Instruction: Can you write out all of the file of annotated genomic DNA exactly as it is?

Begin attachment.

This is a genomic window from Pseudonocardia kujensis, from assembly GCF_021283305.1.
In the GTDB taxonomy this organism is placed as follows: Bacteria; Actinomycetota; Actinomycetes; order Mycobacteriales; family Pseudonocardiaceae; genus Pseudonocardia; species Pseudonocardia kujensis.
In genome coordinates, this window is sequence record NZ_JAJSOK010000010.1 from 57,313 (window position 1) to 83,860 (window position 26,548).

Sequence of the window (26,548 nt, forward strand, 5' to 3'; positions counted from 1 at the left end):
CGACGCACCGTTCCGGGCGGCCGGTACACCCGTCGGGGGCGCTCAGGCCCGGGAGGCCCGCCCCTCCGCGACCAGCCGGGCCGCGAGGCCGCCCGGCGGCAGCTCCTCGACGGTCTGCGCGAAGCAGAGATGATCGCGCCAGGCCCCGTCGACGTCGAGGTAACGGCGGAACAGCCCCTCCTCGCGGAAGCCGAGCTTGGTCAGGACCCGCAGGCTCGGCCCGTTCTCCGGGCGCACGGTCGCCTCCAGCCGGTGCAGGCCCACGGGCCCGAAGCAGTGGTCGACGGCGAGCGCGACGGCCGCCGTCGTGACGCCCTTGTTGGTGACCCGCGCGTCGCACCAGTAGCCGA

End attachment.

This is a genomic window from Pseudonocardia kujensis, from assembly GCF_021283305.1.
In the GTDB taxonomy this organism is placed as follows: Bacteria; Actinomycetota; Actinomycetes; order Mycobacteriales; family Pseudonocardiaceae; genus Pseudonocardia; species Pseudonocardia kujensis.
In genome coordinates, this window is sequence record NZ_JAJSOK010000010.1 from 57,313 (window position 1) to 83,860 (window position 26,548).

Sequence of the window (26,548 nt, forward strand, 5' to 3'; positions counted from 1 at the left end):
CGACGCACCGTTCCGGGCGGCCGGTACACCCGTCGGGGGCGCTCAGGCCCGGGAGGCCCGCCCCTCCGCGACCAGCCGGGCCGCGAGGCCGCCCGGCGGCAGCTCCTCGACGGTCTGCGCGAAGCAGAGATGATCGCGCCAGGCCCCGTCGACGTCGAGGTAACGGCGGAACAGCCCCTCCTCGCGGAAGCCGAGCTTGGTCAGGACCCGCAGGCTCGGCCCGTTCTCCGGGCGCACGGTCGCCTCCAGCCGGTGCAGGCCCACGGGCCCGAAGCAGTGGTCGACGGCGAGCGCGACGGCCGCCGTCGTGACGCCCTTGTTGGTGACCCGCGCGTCGCACCAGTAGCCGA